Day 1: Security and Network Operations

Troubleshoot the ACL System

Consul provides a robust set of APIs that you can use to check the health of your datacenter. In this guide, you will learn about several Consul CLI commands that you can use to troubleshoot issues with tokens and policies. Additionally, you will learn about the ACL system reset procedure that can be used encase of an emergency.

Prerequisites

This guide assumes an existing datacenter running Consul 1.4 or newer. Access to a machine where you can execute Consul CLI commands, either a Consul agent or a local binary configured to control the remote datacenter.

All commands in this guide will need a valid token. For ease, we recommend using the bootstrap token since it has unlimited privileges.

Consul Members

You can use the consul members command when configuring agents with tokens to check that they have the necessary privileges to join the datacenter.

If an agent, server or client, is missing from the members list then ACLs have not been configured correctly on that agent or the token does not have the correct privileges. Only agents that have privileges to register themselves in the catalog will be included in the member list.

$ consul members
Node       Address         Status    Type    Build  Protocol  DC   Segment
server-1  172.17.0.2:8301  alive     server  1.4.4  2         dc1  <all>
server-2  172.17.0.3:8301  alive     server  1.4.4  2         dc1  <all>
server-3  172.17.0.4:8301  alive     server  1.4.4  2         dc1  <all>

Use the consul acl commands listed in the following sections to help troubleshoot token privileges.

Consul Catalog

The consul catalog nodes -detailed command will display node information, including "TaggedAddresses". If "TaggedAddresses" is null for any of the agents, that agent’s ACLs are not configured correctly. You can start debugging by reviewing the Consul logs on all the servers. If ACLs are enabled correctly, you can investigate the agent's token.

$ consul catalog nodes -detailed
Node      ID                  Address   DC  TaggedAddresses
server-1  a82c7db3-fdc3  192.168.1.191  kc  lan=192.168.1.191, wan=192.168.1.190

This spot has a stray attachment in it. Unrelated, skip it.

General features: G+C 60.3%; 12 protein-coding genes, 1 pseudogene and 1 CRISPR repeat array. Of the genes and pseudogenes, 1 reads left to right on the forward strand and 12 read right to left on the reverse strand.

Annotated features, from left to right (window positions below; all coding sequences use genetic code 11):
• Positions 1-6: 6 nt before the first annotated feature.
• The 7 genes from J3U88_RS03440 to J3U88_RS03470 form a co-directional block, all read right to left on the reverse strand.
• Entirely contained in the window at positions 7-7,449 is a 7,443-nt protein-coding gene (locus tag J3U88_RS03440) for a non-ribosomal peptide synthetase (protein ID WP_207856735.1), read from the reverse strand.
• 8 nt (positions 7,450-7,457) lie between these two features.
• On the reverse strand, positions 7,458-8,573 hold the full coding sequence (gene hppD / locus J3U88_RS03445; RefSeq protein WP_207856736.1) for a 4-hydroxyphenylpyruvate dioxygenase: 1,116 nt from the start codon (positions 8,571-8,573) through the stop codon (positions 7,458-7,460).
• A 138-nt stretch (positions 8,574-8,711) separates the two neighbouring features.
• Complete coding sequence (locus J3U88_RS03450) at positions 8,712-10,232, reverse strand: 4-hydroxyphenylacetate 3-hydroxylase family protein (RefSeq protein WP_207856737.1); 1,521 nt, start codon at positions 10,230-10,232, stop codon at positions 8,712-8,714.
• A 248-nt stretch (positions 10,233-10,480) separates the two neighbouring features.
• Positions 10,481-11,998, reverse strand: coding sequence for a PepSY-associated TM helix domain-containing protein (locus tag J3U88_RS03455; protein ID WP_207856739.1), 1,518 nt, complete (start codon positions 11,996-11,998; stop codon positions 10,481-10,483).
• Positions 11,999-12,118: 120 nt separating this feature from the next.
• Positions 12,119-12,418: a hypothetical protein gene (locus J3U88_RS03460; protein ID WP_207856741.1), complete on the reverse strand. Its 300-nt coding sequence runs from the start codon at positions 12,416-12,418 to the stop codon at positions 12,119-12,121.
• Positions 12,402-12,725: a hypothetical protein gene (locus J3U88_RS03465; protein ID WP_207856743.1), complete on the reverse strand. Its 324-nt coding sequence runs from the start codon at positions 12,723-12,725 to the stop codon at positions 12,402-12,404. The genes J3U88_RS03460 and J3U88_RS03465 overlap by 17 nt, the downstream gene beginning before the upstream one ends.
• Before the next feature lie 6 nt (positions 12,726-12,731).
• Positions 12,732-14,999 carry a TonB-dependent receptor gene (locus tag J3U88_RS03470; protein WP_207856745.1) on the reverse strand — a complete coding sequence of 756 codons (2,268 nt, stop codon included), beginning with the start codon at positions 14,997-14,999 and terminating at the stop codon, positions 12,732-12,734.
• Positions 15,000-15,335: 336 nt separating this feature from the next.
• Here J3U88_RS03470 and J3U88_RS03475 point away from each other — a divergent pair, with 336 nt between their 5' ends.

server-2  a82c7db3-fdc3  192.168.1.192  kc  lan=192.168.1.192, wan=192.168.1.190
server-3  a82c7db3-fdc3  192.168.1.193   kc  lan=192.168.1.193, wan=192.168.1.190

Use the consul acl commands listed below to help troubleshoot troubleshoot token privileges.

Consul ACL

Once you've confirmed the issue is not due to misconfiguration, you can use the following commands to help troubleshoot token or policy issues.

Consul ACL Policy List

The consul acl policy list command will output all the available policies. When you're first setting up tokens you should use it to ensure the list of policies and their rules are as expected. In the example output below, there are two policies; the Consul created global-management policy and a user created policy named server-one-policy.

$ consul acl policy list
global-management:
   ID:           00000000-0000-0000-0000-000000000001
   Description:  Builtin Policy that grants unlimited access
   Datacenters:
server-one-policy:
   ID:           0bcee22c-6602-9dd6-b147-964958069426
   Description:  policy for server one
   Datacenters:

You can use consul acl policy read -id <policy_id> to investigate individual policies. In the example output below, the server-one-policy policy has node write privileges for node "consul-server-one".

$ consul acl policy read -id 0bcee22c-6602-9dd6-b147-964958069426
ID:           0bcee22c-6602-9dd6-b147-964958069426